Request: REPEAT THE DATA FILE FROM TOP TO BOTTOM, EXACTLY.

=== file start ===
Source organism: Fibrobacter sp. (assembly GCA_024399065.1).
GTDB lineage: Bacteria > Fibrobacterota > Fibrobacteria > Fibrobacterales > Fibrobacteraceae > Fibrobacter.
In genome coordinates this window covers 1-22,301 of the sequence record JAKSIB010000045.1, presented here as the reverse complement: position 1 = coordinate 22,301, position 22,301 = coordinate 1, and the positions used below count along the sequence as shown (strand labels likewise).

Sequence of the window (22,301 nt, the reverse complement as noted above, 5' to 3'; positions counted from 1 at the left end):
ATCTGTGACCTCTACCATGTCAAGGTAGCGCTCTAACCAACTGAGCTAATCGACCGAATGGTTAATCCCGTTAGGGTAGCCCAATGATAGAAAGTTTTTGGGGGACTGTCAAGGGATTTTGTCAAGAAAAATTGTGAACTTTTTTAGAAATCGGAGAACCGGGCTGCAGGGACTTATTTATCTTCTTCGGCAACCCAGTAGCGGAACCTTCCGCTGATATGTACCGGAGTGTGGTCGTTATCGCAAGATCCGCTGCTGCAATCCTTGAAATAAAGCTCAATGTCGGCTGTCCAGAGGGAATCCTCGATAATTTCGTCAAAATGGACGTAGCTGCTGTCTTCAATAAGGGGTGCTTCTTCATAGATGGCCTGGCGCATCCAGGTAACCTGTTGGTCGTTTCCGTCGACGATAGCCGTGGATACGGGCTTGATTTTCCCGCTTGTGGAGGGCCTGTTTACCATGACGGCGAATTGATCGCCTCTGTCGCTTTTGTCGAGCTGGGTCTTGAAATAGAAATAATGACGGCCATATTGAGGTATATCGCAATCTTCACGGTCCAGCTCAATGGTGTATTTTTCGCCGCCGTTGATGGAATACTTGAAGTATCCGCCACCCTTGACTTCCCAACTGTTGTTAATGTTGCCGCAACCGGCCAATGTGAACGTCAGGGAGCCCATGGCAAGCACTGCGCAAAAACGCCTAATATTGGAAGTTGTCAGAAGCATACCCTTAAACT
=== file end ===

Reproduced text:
Source organism: Fibrobacter sp. (assembly GCA_024399065.1).
GTDB lineage: Bacteria > Fibrobacterota > Fibrobacteria > Fibrobacterales > Fibrobacteraceae > Fibrobacter.
In genome coordinates this window covers 1-22,301 of the sequence record JAKSIB010000045.1, presented here as the reverse complement: position 1 = coordinate 22,301, position 22,301 = coordinate 1, and the positions used below count along the sequence as shown (strand labels likewise).

Sequence of the window (22,301 nt, the reverse complement as noted above, 5' to 3'; positions counted from 1 at the left end):
ATCTGTGACCTCTACCATGTCAAGGTAGCGCTCTAACCAACTGAGCTAATCGACCGAATGGTTAATCCCGTTAGGGTAGCCCAATGATAGAAAGTTTTTGGGGGACTGTCAAGGGATTTTGTCAAGAAAAATTGTGAACTTTTTTAGAAATCGGAGAACCGGGCTGCAGGGACTTATTTATCTTCTTCGGCAACCCAGTAGCGGAACCTTCCGCTGATATGTACCGGAGTGTGGTCGTTATCGCAAGATCCGCTGCTGCAATCCTTGAAATAAAGCTCAATGTCGGCTGTCCAGAGGGAATCCTCGATAATTTCGTCAAAATGGACGTAGCTGCTGTCTTCAATAAGGGGTGCTTCTTCATAGATGGCCTGGCGCATCCAGGTAACCTGTTGGTCGTTTCCGTCGACGATAGCCGTGGATACGGGCTTGATTTTCCCGCTTGTGGAGGGCCTGTTTACCATGACGGCGAATTGATCGCCTCTGTCGCTTTTGTCGAGCTGGGTCTTGAAATAGAAATAATGACGGCCATATTGAGGTATATCGCAATCTTCACGGTCCAGCTCAATGGTGTATTTTTCGCCGCCGTTGATGGAATACTTGAAGTATCCGCCACCCTTGACTTCCCAACTGTTGTTAATGTTGCCGCAACCGGCCAATGTGAACGTCAGGGAGCCCATGGCAAGCACTGCGCAAAAACGCCTAATATTGGAAGTTGTCAGAAGCATACCCTTAAACT